Enthusiasts on a mission to turn Fargo into cricket capital of North Dakota
While growing up in India’s Delhi province, so many people watched the games there was never room to sit down, he said. When he moved to Fargo, he knew he had to keep playing.
Kumar and other enthusiasts of cricket, which is similar to baseball and popular in England and many former British colonies, are on a mission to turn Fargo into the cricket capital of North Dakota – if it doesn’t already hold that title.
“We started with six people; now we have 80,” said Murali Vegi, a civil engineer and Fargo Cricket Club member with Kumar.
The Fargo Park District has recognized the growing popularity of the sport and is building what will be the city’s first cricket pitch.
A rectangle of concrete 10 feet wide by 66 feet long has been laid in the middle of an open field at Riverwood Park at 5100 16th Street N. The concrete will be covered in AstroTurf to form the pitch – the even, relatively hard surface where much of the action in cricket takes place – and should be ready by 2015.
When cricket isn’t being played, the field can still be used for soccer and other sports, Director of Parks David Leker said.
“Why not try to get something for the cricket players?” Leker said. The concrete cost roughly $6,000 and the AstroTurf was recycled from another park facility.
Fargo Cricket Club members were practicing on Wednesday, as they do every week, in the field behind the Osgood Kindergarten Center at 5550 44th Ave. S. in Fargo. The players were using the concrete basketball court as the pitch.
It was Kumar’s turn to bat. Sanket Vasa, a Mumbai, India, native who moved to Fargo 3½ years ago, was the bowler. Bowlers are like pitchers in baseball, except they take a running start and generally release the ball so it bounces once before reaching the batsman.
The batsman can smack the ball anywhere in a 360-degree radius, trying to avoid outfielders. If he connects, he can score a point for every time he runs back and forth between two bases.
Two eleven-member teams take turns either bowling and fielding or batting.
Once Vasa flung the ball, Kumar swung with his flat bat and tipped it into the catcher’s gloves for an easy out. In cricket, it’s one out and you’re done for the rest of the game.
At a shaded seating area behind the action, someone was busy keeping track of the game’s statistics on an iPad in a shaded seating area behind the action, while someone else updated an old-fashioned scoreboard.
The game ends after a set number of overs – a succession of six bowls – or when all but one member of a team are out. The team with the most runs wins.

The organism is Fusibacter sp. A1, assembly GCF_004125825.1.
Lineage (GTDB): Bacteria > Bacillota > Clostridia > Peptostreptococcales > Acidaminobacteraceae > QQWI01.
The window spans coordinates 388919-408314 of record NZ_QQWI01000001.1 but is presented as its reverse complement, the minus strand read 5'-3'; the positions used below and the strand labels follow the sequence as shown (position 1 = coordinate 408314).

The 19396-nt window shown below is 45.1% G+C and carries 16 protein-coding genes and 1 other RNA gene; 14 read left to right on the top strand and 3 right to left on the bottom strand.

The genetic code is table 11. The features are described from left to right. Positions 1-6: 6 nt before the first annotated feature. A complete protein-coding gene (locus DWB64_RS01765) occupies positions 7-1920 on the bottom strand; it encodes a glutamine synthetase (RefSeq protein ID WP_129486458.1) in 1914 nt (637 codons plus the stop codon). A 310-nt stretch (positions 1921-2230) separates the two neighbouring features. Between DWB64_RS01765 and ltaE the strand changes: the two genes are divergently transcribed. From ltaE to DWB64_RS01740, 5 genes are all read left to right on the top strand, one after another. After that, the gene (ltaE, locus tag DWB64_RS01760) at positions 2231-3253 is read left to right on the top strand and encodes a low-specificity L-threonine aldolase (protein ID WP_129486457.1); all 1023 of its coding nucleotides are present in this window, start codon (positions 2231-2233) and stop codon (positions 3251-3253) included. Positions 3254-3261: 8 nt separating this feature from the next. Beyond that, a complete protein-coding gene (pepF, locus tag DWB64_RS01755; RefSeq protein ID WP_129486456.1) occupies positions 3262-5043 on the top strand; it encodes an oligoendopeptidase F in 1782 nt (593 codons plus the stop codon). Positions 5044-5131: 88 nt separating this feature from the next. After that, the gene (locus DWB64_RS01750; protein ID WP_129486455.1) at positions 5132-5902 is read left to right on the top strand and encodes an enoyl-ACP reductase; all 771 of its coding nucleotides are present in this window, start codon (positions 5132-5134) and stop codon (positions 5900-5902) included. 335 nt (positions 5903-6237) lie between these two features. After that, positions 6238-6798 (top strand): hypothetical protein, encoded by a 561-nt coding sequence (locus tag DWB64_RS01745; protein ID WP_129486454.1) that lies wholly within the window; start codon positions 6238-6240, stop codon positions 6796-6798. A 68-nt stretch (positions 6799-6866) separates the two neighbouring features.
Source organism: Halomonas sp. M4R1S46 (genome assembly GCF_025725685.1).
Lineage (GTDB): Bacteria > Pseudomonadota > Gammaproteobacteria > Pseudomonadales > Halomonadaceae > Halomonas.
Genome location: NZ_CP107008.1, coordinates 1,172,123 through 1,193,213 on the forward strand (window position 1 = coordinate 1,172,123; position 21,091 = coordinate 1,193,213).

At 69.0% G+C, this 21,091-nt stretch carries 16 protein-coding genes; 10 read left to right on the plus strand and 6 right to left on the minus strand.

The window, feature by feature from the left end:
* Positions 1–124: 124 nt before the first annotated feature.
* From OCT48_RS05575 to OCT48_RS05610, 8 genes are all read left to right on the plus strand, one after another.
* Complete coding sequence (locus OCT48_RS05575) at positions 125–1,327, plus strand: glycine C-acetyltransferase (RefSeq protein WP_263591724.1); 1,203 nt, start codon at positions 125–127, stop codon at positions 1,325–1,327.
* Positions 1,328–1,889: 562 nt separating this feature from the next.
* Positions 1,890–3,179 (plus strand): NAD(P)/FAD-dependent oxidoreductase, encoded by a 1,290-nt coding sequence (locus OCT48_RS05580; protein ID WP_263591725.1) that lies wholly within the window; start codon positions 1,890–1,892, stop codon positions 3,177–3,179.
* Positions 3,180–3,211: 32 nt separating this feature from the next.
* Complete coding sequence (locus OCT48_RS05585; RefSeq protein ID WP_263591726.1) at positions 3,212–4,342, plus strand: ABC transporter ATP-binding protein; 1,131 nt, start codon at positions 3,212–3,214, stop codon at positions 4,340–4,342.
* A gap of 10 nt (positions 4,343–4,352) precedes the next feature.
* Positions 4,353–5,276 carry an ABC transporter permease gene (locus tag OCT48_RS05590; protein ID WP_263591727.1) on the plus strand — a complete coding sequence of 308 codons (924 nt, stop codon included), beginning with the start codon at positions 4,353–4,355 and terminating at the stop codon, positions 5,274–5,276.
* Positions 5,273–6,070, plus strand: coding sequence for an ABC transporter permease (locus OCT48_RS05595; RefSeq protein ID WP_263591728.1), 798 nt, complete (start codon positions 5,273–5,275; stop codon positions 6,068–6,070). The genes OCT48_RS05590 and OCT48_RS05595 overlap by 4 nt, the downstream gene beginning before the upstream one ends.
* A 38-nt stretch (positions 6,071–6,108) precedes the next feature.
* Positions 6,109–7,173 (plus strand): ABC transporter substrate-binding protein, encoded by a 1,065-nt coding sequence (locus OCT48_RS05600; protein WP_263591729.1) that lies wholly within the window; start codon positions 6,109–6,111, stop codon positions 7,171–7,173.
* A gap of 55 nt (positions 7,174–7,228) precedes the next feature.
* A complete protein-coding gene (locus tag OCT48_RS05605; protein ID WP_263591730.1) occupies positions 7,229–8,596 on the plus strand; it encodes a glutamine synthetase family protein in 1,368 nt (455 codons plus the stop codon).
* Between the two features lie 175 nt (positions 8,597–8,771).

“Cricket is one of the reasons they want to stay here in Fargo,” Vegi said of the many immigrants who play the game that their home countries are fanatical about.
The diverse club has members from India, Bangladesh, Pakistan, Nepal, Sri Lanka, Afghanistan and the U.S., all linked by their love of the sport.
Ryan LeDage scored a few runs during Wednesday’s practice, smashing the ball high into the air for gloveless outfielders to chase.
“Baseball is always my first love,” said LeDage, an Illinois native who lives in Moorhead. While there are some similarities between the two sports, LeDage said pitching feels completely different and fielding takes more skill.
“It’s a good group of guys,” said LeDage, whose friend Sohan Das introduced him to cricket. “They’ve been very welcoming.”
Das, who was sitting next to LeDage on the bench, smiled. LeDage has only attended the laidback Wednesday practices, not the weekend matches. “It gets very competitive over the weekend,” Das said.
The club sometimes plays against the roughly 40-member North Dakota State University cricket team led by Srikanth Kaliki, a graduate student in computer science.
The NDSU team practices each weekend at Dacotah Field in the summer and at the Sports Bubble in the winter, where the Cricket Club also plays when it’s too cold.
Kaliki said the NDSU team will enjoy playing on the Riverwood Park cricket pitch when it’s completed.
The team used to practice on a cricket pitch at Minnesota State Community and Technical College in Moorhead, Kaliki said. When it was taken out three years ago, Fargo-Moorhead was left with no genuine pitches.
“With the proper pitch, we get to practice with a real cricket ball,” Kaliki said.
The NDSU team and the Fargo Cricket Club are forced to play with a tennis ball covered in electrical tape instead of with a traditional leather cricket ball that would break if bounced on concrete.
And with children having fun in the playground just behind where the Cricket Club practiced Wednesday, a wayward 85 mph cricket ball would be too dangerous.
Samit Patel, the Cricket Club’s president, said the group has been winning titles in regional competitions, even against younger teams. This year, it won tournaments in Omaha, Neb., and Mankato, Minn.
“We feel proud that we still stand a chance among those youngsters out there,” Patel said.
After lobbying Moorhead, West Fargo and Fargo, Patel convinced Fargo to devote the time and money for a cricket pitch. While he’s happy with the new pitch, he sees areas for improvement, such as restrooms, a storage area, water fountains and flood lights.
Those facilities are especially needed for the lengthy game of cricket, which can last from 5 hours to an entire day, he said. Some matches can last five days.
That doesn’t stop Patel from envisioning a Fargo replete with cricket opportunities. He’d like to see the sport introduced as an option in schools and bring tournaments here.
“We want to put Fargo on a map for cricket,” he said.
Readers can reach Forum reporter
Adrian Glass-Moore at (701) 241-5599